The term “pharmaceutically acceptable carrier” as used herein means a pharmaceutically-acceptable material, composition or vehicle, such as a liquid or solid filler, diluent, excipient, solvent or encapsulating material, involved in carrying or transporting a viral protease inhibitor from one tissue, organ, or portion of the body, to another tissue, organ, or portion of the body. Each component must be “pharmaceutically acceptable” in the sense of being compatible with the other ingredients of the formulation. It must also be suitable for use in contact with the tissue or organ of humans and animals without excessive toxicity, irritation, allergic response, immunogenecity, or other problems or complications, commensurate with a reasonable benefit/risk ratio. Pharmaceutically acceptable carriers for the viral protease inhibitors are generally known in the art because of their current use in treating patients with HIV. Briefly, the compositions comprising viral protease inhibitors may include sugars, starches, cellulose, powdered tragacanth, malt, gelatin, talc, excipients, oils, glycols, esters, buffering agents, and other non-toxic compatible substances employed in pharmaceutical formulations.

Formulations suitable for oral administration may be in the form of capsules, cachets, pills, tablets, lozenges, powders, as granules or a paste, as a solution or a suspension in an aqueous or non-aqueous liquid, as an oil-in-water or water-in-oil liquid emulsion, as an elixir or syrup, or as pastilles (using an inert base, such as gelatin and glycerin, or sucrose and acacia), each containing a predetermined amount of a viral protease inhibitor as an active ingredient. In addition, the liquid dosage forms may contain inert diluents commonly used in the art.

Formulations for the topical or transdermal administration of an HIV protease inhibitor include powders, sprays, ointments, pastes, creams, lotions, gels, solutions, patches and inhalants. The active component may be mixed under sterile conditions with a pharmaceutically acceptable carrier, and with any preservatives, buffers, or propellants that may be required.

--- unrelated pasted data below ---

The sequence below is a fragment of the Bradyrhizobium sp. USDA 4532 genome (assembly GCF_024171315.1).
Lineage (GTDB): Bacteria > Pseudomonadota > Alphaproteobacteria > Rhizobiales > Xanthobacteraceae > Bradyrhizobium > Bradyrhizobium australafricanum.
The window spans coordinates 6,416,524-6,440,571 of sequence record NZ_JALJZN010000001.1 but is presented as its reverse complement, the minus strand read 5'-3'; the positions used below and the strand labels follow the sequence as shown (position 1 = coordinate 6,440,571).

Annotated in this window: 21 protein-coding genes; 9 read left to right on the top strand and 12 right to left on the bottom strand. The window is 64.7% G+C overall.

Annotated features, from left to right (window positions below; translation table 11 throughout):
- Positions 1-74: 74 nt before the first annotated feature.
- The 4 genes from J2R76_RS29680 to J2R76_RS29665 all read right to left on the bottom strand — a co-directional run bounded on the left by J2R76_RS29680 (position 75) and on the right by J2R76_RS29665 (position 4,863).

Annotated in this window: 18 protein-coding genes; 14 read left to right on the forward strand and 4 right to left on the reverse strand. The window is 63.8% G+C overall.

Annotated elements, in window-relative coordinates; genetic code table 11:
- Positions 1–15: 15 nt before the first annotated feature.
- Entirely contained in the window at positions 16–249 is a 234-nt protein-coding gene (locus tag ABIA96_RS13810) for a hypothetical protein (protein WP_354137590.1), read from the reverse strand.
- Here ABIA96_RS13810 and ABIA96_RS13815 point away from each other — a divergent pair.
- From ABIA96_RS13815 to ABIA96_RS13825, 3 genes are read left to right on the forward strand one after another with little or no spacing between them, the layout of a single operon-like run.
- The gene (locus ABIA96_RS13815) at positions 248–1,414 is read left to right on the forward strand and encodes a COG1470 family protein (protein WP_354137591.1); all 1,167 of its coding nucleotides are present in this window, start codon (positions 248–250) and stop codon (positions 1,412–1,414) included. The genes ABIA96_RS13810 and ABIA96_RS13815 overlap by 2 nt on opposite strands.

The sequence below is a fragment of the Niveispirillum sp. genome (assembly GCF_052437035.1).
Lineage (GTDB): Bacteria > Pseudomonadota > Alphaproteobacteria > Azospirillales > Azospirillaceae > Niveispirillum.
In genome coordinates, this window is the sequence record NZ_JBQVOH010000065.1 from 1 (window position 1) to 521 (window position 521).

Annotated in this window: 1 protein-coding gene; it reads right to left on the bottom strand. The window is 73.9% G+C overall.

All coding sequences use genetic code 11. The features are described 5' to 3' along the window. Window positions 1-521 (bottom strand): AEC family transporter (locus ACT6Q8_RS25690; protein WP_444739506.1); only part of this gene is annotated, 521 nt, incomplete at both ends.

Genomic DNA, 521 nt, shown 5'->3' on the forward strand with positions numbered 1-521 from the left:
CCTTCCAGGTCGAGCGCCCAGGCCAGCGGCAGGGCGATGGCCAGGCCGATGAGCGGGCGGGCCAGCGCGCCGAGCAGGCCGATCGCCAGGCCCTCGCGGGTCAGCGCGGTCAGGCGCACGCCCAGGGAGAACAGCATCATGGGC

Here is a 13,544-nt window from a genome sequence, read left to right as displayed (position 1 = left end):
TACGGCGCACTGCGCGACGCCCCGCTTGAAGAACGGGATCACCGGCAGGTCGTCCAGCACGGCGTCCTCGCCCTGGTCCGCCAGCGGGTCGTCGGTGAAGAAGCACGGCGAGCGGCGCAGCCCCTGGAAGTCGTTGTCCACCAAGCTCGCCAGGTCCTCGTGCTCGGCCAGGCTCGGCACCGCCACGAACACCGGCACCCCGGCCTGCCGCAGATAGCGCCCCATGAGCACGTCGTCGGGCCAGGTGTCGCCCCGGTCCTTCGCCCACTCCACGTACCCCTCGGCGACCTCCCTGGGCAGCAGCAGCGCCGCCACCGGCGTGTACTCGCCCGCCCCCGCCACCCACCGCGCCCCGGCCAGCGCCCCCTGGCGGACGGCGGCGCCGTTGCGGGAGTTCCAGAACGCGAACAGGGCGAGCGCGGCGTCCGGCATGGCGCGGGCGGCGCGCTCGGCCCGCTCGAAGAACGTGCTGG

A “route of administration” for an HIV protease inhibitor can be by any pathway known in the art, including without limitation, oral, enteral, nasal, topical, rectal, vaginal, aerosol, transmucosal, transdermal, ophthalmic, pulmonary, and/or parenteral administration. A parenteral administration refers to an administration route that typically relates to injection. Parenteral administration includes, but is not limited to, intravenous, intramuscular, intraarterial, intraathecal, intracapsular, infraorbital, intracardiac, intradermal, intraperitoneal, transtracheal, subcutaneous, subcuticular, intraarticular, subcapsular, subarachnoid, intraspinal, via intrastemal injection, and/or via infusion.

“Treatment” of or “treating” a liposarcoma may mean preventing the liposarcoma by causing clinical symptoms not to develop, inhibiting the liposarcoma by stopping or reducing the symptoms, the development of the liposarcoma, and/or slowing the rate of development of the liposarcoma, relieving the liposarcoma by causing a complete or partial regression of the liposarcoma, reducing the risk of developing the liposarcoma, or a combination thereof.

“Radiotherapeutic agents” or “chemotherapeutic agents” mean any chemical compound or treatment method that induces cell damage and/or results in cell death. Such agents include azathioprine, BCG, androgens, asparagine, bleomycin, epirubicin, gemcitabine, hydroxyurea, interferon alpha, beta or gamma, 6-mercaptopurine, paclitaxel, thioguanine, adriamycin, 5-fluorouracil, etopside, camptothecin, actinomycin-D, mitomycin C, cisplatin, or other drugs. The agents may also include radiation and waves like gamma radiation, X-rays, UV-irradiation, microwaves, and electroemissions. Other chemotherapeutic substances may include natural or synthetic antibodies, metastases-inhibiting compounds, growth factor inhibitors, oncogenic protein inhibitors, such as for inhibiting RAS, protein kinase inhibitors, or DNA topoisomerase inhibitors.


One aspect of the present invention involves using one or more small molecule HIV protease inhibitors to inhibit liposarcoma formation and/or growth. Nelfinavir is the preferred HIV protease inhibitor, although ritonavir may also be used if administered at doses of 10 μM or greater. Nelfinavir typically inhibits in a dose-dependent fashion. These HIV protease inhibitors may be administered separately or together as part of a therapeutic strategy. Preferably, HIV protease inhibitor is administered in a pharmaceutically acceptable carrier. Pharmaceutically acceptable carriers are known in the art because of the use for HIV protease inhibitors for standard HIV treatment. The usual route of administration for HIV protease inhibitors is oral, although other routes such as parenteral administration may be used. In light of the solid form of the liposarcomas, the preferred route of administration for the inhibitors of the present invention is by direct injection or infusion to the site of the tumor. The HIV protease inhibitor should be administered in a therapeutically effective amount and over a course of time so that the liposarcoma tumor is treated.